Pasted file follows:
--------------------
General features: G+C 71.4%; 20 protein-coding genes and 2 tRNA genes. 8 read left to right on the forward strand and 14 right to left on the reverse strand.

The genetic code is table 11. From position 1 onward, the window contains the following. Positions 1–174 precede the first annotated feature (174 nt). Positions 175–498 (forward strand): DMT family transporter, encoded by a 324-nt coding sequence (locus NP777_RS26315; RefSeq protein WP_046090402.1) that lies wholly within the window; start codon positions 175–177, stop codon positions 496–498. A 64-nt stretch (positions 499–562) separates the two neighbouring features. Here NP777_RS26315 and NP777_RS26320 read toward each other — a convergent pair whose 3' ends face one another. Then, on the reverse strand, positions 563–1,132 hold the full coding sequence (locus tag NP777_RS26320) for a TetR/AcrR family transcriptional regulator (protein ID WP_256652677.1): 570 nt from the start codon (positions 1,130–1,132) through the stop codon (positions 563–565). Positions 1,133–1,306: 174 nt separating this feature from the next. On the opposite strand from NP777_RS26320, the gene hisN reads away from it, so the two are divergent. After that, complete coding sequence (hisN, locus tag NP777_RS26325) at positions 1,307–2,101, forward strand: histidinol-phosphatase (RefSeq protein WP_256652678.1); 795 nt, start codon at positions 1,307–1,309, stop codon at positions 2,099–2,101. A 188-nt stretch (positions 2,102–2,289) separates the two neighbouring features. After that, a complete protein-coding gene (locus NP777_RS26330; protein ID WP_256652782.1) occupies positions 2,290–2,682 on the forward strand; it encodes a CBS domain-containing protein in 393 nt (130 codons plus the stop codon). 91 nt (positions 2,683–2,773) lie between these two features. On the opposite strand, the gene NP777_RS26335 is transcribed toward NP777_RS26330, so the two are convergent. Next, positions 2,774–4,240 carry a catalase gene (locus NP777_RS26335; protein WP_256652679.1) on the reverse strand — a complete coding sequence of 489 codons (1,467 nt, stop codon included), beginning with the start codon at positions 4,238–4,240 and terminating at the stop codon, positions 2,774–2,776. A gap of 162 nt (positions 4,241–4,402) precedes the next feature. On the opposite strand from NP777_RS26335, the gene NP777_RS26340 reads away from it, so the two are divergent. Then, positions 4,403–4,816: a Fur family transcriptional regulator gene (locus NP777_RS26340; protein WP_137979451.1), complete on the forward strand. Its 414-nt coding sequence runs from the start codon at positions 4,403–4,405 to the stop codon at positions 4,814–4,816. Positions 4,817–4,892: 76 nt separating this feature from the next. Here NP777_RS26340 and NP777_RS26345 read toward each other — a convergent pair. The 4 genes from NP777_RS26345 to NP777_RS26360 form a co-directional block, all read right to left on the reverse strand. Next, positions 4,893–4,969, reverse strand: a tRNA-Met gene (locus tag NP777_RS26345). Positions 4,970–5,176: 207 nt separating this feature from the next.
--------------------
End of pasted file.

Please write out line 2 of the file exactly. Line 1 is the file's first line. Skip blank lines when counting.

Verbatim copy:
The genetic code is table 11. From position 1 onward, the window contains the following. Positions 1–174 precede the first annotated feature (174 nt). Positions 175–498 (forward strand): DMT family transporter, encoded by a 324-nt coding sequence (locus NP777_RS26315; RefSeq protein WP_046090402.1) that lies wholly within the window; start codon positions 175–177, stop codon positions 496–498. A 64-nt stretch (positions 499–562) separates the two neighbouring features. Here NP777_RS26315 and NP777_RS26320 read toward each other — a convergent pair whose 3' ends face one another. Then, on the reverse strand, positions 563–1,132 hold the full coding sequence (locus tag NP777_RS26320) for a TetR/AcrR family transcriptional regulator (protein ID WP_256652677.1): 570 nt from the start codon (positions 1,130–1,132) through the stop codon (positions 563–565). Positions 1,133–1,306: 174 nt separating this feature from the next. On the opposite strand from NP777_RS26320, the gene hisN reads away from it, so the two are divergent. After that, complete coding sequence (hisN, locus tag NP777_RS26325) at positions 1,307–2,101, forward strand: histidinol-phosphatase (RefSeq protein WP_256652678.1); 795 nt, start codon at positions 1,307–1,309, stop codon at positions 2,099–2,101. A 188-nt stretch (positions 2,102–2,289) separates the two neighbouring features. After that, a complete protein-coding gene (locus NP777_RS26330; protein ID WP_256652782.1) occupies positions 2,290–2,682 on the forward strand; it encodes a CBS domain-containing protein in 393 nt (130 codons plus the stop codon). 91 nt (positions 2,683–2,773) lie between these two features. On the opposite strand, the gene NP777_RS26335 is transcribed toward NP777_RS26330, so the two are convergent. Next, positions 2,774–4,240 carry a catalase gene (locus NP777_RS26335; protein WP_256652679.1) on the reverse strand — a complete coding sequence of 489 codons (1,467 nt, stop codon included), beginning with the start codon at positions 4,238–4,240 and terminating at the stop codon, positions 2,774–2,776. A gap of 162 nt (positions 4,241–4,402) precedes the next feature. On the opposite strand from NP777_RS26335, the gene NP777_RS26340 reads away from it, so the two are divergent. Then, positions 4,403–4,816: a Fur family transcriptional regulator gene (locus NP777_RS26340; protein WP_137979451.1), complete on the forward strand. Its 414-nt coding sequence runs from the start codon at positions 4,403–4,405 to the stop codon at positions 4,814–4,816. Positions 4,817–4,892: 76 nt separating this feature from the next. Here NP777_RS26340 and NP777_RS26345 read toward each other — a convergent pair. The 4 genes from NP777_RS26345 to NP777_RS26360 form a co-directional block, all read right to left on the reverse strand. Next, positions 4,893–4,969, reverse strand: a tRNA-Met gene (locus tag NP777_RS26345). Positions 4,970–5,176: 207 nt separating this feature from the next.